The thing about this is, Moguro’s victims aren’t bad people – they’re just unhappy losers trapped in the banal of workaday existence in modern Japan.  That being the case it’s hard to find much entertainment in seeing them cursed by Moguro-san, and the office lady is saddled with an especially cruel fate (the idea that the card might not be such a bad thing, since she said she got her thrill from the act of shopping itself, was oddly seductive for a nanosecond).  There’s not a whole lot of subtlety to Warau Salesman so far either – this is pretty broadly played material.  But I’ll admit I did find myself sort of caught up in what was happening, so we’ll see how this throwback premise holds up over the course of a few episodes.

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3 comments

  1. One thing I noticed about Warau Salesman was that the designs reminded me a lot of Osomatsu-san… I guess that’s showa era manga for you. Also, the OP was great. I’m still puzzled as to whether these are supposed to be straightforward (and cruel) morality tales, a reflection on individual emptiness in capitalistic society, or a bit of both, and I’m curious to see what the next episodes will do in either direction.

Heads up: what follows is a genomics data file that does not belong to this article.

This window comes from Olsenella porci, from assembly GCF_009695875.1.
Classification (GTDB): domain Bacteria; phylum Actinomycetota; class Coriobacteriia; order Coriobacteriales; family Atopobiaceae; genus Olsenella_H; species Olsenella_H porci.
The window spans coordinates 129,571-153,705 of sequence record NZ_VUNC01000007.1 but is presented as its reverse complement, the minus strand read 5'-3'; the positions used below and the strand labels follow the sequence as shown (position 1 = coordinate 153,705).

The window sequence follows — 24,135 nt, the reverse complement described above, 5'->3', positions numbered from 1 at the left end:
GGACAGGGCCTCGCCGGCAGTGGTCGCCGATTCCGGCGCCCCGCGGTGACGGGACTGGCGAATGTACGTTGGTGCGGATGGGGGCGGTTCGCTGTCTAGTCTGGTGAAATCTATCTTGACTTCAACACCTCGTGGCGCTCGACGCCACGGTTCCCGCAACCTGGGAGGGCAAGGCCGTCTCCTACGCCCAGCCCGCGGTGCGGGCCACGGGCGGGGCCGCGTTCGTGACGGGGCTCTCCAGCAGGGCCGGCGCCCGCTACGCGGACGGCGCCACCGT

2. Yeah, the thing with Warau Sales-man is that he is not after evil people, he goes after the desperate. I guess the idea is to “laugh” at how stupid these people were for trusting this shady person offering the something “too good to be true” without asking money.

    For me it was interesting to see something that seems to be the “misery loves company: the anime.” Let’s see if it can keep me interested.

  3. It’s odd seeing the early days of Tsugumomo on the screen after reading it for going on ten years. I think the quality goes up a good bit in the later arcs. The male lead is not an idiot, which is always a plus.